If you've been looking for a whole home Mesh Wi-Fi router, drop everything you're doing and listen to me. I'll tell you about a discount on the Netgear Orbi RBK50 on Woot, and I wouldn't be this excited if I hadn't recently purchased the same system and wasn't utterly happy about my decision. Do we have an, erm, deal? Read More
Making sure that your entire house is blanketed in the ever-so-important waves of Wi-Fi is a huge pain sometimes. Though routers nowadays are much, much better than ever before, their range of coverage is not always sufficient. That's why mesh networks have risen in popularity. And B&H has a deal for you to get started on keeping everyone and everything in your home connected — right now, you can pick up a two-pack of Linksys's Velop AC2600 mesh routers in white for just $99.99, half off the $199.99 asking price. Read More
At CES 2018, Huawei announced its new home network/router solution, the WiFi Q2. Although similar to other products on the market, like Google's or Netgear's offerings, the WiFi Q2 differs slightly in that it's "the world's first" hybrid system for blanketing your home in wireless signal. Read More
If you've been having trouble with your Netgear Orbi mesh network, and you have a Pixel or Pixel 2, then your phone might be to blame. Or, at least, the software on it. There are many reports of spontaneous access point reboots, crashes, and intermittent connection issues for those using mesh network access points with devices running Android Oreo. Read More
Mesh Wi-Fi networks are pretty great. You don't have to worry about where your primary router is placed, and you don't have to create two (or more) Wi-Fi networks to cover your home. Google Wi-Fi and Ubiquiti are probably the best-known in this field, but Netgear's Orbi is fairly popular as well. Now you can get the AC3000 mesh router with one 'satellite' station (RBK50) for $279.99 - a $120 saving over the MSRP. Read More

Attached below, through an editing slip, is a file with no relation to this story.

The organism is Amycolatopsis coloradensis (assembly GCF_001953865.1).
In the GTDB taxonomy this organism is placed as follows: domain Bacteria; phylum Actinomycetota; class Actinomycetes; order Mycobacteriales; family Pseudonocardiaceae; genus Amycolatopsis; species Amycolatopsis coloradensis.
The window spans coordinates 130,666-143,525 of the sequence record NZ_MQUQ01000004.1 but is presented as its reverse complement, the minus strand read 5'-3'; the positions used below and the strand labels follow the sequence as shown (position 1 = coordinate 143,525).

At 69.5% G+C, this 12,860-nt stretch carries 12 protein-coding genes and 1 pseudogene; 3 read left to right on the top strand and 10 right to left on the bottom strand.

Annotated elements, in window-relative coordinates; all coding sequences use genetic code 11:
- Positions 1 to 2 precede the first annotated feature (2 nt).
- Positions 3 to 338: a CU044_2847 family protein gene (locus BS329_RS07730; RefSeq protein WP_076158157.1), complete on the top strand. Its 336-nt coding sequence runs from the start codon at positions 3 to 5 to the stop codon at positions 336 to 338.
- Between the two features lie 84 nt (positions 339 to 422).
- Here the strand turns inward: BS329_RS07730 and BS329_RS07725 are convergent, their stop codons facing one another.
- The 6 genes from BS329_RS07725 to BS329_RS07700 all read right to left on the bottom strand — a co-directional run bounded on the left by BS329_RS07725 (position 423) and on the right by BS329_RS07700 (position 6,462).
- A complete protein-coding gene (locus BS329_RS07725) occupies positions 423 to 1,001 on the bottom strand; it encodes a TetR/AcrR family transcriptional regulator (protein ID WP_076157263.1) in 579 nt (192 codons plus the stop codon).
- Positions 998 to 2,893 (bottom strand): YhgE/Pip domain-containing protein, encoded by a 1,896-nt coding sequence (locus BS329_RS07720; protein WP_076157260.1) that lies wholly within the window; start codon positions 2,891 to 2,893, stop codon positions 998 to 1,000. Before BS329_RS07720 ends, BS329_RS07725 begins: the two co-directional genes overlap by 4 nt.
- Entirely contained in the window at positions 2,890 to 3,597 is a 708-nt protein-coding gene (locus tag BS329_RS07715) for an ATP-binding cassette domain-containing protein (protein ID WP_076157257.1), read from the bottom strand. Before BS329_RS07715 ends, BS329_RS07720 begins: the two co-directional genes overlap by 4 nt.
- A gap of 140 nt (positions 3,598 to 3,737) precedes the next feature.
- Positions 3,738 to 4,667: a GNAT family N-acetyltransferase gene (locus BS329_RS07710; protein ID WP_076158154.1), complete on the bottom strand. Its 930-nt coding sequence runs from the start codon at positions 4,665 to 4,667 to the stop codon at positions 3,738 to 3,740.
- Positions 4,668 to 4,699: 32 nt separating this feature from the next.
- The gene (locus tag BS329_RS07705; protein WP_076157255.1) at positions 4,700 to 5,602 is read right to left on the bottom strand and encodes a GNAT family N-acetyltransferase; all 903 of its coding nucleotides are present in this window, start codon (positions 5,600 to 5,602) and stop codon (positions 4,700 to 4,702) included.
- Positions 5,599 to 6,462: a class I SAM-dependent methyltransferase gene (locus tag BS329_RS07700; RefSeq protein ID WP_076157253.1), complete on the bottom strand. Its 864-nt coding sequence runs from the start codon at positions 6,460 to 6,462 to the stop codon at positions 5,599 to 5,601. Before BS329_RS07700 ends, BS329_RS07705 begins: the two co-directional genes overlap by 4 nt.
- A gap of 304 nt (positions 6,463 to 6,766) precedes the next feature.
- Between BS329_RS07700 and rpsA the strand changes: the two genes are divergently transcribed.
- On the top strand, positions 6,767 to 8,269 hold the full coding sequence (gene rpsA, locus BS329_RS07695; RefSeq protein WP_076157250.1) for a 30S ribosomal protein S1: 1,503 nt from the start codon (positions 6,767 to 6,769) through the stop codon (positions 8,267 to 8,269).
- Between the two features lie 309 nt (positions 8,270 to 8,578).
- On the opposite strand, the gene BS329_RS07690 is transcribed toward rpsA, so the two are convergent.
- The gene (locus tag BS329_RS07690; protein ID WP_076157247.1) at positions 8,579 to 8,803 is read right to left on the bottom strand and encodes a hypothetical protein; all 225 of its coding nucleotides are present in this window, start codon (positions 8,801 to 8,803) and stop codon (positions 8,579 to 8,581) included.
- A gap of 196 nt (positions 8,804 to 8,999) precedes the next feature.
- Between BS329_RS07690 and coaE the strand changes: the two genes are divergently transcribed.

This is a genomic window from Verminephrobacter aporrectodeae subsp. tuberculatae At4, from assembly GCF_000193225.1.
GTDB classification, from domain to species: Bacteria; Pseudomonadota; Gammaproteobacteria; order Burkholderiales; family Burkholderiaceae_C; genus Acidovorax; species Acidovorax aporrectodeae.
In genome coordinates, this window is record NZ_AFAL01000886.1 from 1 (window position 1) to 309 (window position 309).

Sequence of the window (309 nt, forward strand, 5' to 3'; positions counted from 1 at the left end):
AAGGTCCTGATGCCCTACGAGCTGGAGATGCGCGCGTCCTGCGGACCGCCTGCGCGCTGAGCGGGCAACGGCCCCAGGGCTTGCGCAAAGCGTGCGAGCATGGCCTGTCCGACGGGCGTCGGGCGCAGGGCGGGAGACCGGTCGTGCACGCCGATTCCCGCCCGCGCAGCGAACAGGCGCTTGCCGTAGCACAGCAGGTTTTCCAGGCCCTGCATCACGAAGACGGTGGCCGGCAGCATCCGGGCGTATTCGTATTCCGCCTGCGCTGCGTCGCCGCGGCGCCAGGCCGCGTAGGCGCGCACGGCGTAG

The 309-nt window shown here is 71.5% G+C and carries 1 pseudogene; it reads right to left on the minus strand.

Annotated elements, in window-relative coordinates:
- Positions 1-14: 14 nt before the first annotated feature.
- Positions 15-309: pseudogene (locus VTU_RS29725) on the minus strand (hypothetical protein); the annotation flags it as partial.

Everyone's favorite mesh networking startup Open Garden today announced its 2.0 refresh at LAUNCH festival, having allegedly already served 2.1 million installs since version 1.
Readers would be forgiven for not remembering exactly what Open Garden is, or why it's interesting – we last covered the app in its beta stage.
Basically, the idea behind Open Garden is to create ubiquitous internet access by linking various smart devices together and sharing a common internet connection in a mesh network. For example, if your smartphone is connected to the internet, Open Garden would allow you to create a mesh network to which your tablet, another phone, a PC, or all of the above could connect. Read More
Open Garden is hands down one of the most impressive apps I've seen this year. The app, first introduced at TechCrunch Disrupt NYC 2012 as the startup that would go on to win the conference title of Most Innovative Startup, allows users to create an "open garden" of internet connectivity for multiple devices to share. The startup's official website explains it this way:
The operators sell us fancy handsets, but behave as if broken networks are a fact of life. … Imagine, instead, if all of the smartphones in any location could use their formidable processing power to share access to the Internet.
Ah, the power of open. A team of people (mainly developers) has come together to develop a new communication method for times when existing infrastructure just doesn't work. They've come up with two systems:
The Serval Project consists of two systems.
The first is a temporary, self-organising, self-powered mobile network for disaster areas, formed with small phone towers dropped in by air.
The second is a permanent system for remote areas that requires no infrastructure and creates a mesh-based phone network between Wi-Fi enabled mobile phones, and eventually specially designed mobile phones that can operate on other unlicensed frequencies, called Batphone.